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Dave Rubin on Atheism

The Rubin ReportApr 27 '16

"An atheist isn't denying that a god or gods exist, an atheist is just asking evidence for such an incredible claim. All this really means is applying the same standard of belief in pretty much anything else you do in your life to the biggest questions of the universe."


Published on Ora TV on April 26, 2016:

God, Jesus, Voldemort, Optimus Prime, Kylo Ren, Falcor, Donald Trump. What do they all have in common? They are all characters humans created to tell stories and answer big questions. Whether you believe these characters are real or not is up to you -- this is what having a belief means. There is no more evidence God exists or Jesus was his son than there is that Optimus Prime was a real talking transforming robot or Falcor helped Atreyu stop The Nothing in The Never Ending Story.

Belief is the question here.A leap of faith is what makes man believe in ideas he would never accept if they were presented outside the realm of religion. If a friend told me Lebron James dunked from half court, meaning he jumped all the way from half court to slam the ball in the hoop with one jump, I would ask for evidence of this claim. If my brother told me that he could turn water into beer, I would demand he do it in front of me, not just drink some watered down Bud Light he gave me and take his word for it. Yet for some reason, Jesus walking on water, or Moses talking to a burning bush, or Mohammed riding a winged horse to heaven are things we are supposed to take on faith. If I told you right now, with all the cred I've gained from you guys, I rode a winged horse to the studio today, you'd say I was totally bonkers. And you'd be right, because the truth is I rode in on Falcor, who is a winged luck dragon.

This brings me to atheism. The best definition I've found for atheism is it is not a denial of gods; it is a lack of belief in gods. This is an incredibly important distinction to make. An atheist isn't denying that a god or gods exist, an atheist is just asking evidence for such an incredible claim. All this really means is applying the same standard of belief in pretty much anything else you do in your life to the biggest questions of the universe. You don't just believe magical pictures come out of your TV -- scientists and engineers created the correct conditions for your TV to exist. You believe your TV is there and does what it does because of the evidence right in front of you. You don't just believe the audio coming out of your iPhone is magical Apple elves living inside, singing. You know that you downloaded the entire soundtrack to Dreamgirls and sing to it in your room every night. It didn't just magically appear there.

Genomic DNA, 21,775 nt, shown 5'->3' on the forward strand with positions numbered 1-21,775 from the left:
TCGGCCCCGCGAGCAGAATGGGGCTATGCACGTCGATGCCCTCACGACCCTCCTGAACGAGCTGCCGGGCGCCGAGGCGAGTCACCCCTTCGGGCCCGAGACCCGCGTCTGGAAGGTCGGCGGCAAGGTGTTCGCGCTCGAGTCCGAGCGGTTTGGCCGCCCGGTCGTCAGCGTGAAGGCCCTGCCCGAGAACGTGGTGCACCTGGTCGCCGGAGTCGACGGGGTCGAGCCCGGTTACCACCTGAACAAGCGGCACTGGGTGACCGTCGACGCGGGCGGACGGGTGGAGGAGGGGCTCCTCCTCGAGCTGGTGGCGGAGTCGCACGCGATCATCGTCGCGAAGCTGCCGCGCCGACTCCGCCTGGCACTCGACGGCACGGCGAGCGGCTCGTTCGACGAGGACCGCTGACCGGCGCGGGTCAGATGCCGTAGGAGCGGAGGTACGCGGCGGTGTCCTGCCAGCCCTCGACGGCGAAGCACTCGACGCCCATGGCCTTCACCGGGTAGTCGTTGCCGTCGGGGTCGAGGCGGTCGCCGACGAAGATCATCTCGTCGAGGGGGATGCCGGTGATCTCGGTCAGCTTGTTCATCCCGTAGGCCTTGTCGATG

The point here is that believing in something without evidence is up to you, but it shouldn't trump anyone else's belief in things that are empirically provable. If you find comfort in believing in god, or gods, or a spaghetti monster or whatever else, then that's fine as long as you don't push your beliefs on or kill people who believe in something else. Again, all the atheist is saying is, 'I don't believe without evidence.' It reminds me of this quote by the great Carl Sagan, "Extraordinary claims require extraordinary evidence." Hearing that a guy talked to a burning bush doesn't prove anything other than he might be crazy or took some really great magic mushrooms. If he can prove it, well then we're got a whole other discussion to have.

Interestingly, many polls show atheists are still one of the least trusted or liked groups in America. While there are signs this is changing, there is still a ton of work to be done. The atheists I know are generally the most open, liberal, decent folks out there. I know there is a push, mainly on the left, to demonize atheists as Islamophobes or neocons, but this is really just nonsense.A phobia is an irrational fear of something.It is not irrational to fear a set of ideas which would have you killed as a non believer.Atheism isn't a political ideology. Once again, it's just a lack of belief. Atheists come in all colors, sexualities and nationalities. Actually, atheism is a great take down of the barriers that often divide us as people. If we can start at a point in not believing in ideas until they are proven to be true, then we can start having real conversations about how to live as people and make our world better.

This isn't to say, at least from my view, that all religion and belief is bad. Millions of people have their beliefs and charity work, care for the less fortunate or help the needy in the name of their religion. Could they do these things without religion? I think so, but if that helps them get there, then great.But when your beliefs impede on other people lives, I have a problem with religion.

My guests this week are two non-believers, but as far as I can tell two pretty decent human beings. David Silverman is the president of the American Atheists and Paul Provenza is a comedian, director and outspoken atheist. We're going to discuss the good the bad and the ugly about both religion and atheism itself.

Now if you've excuse me, I'm going to ride a unicorn to shangri-la where I'm playing bingo with Frank Sinatra and Frodo Baggins.

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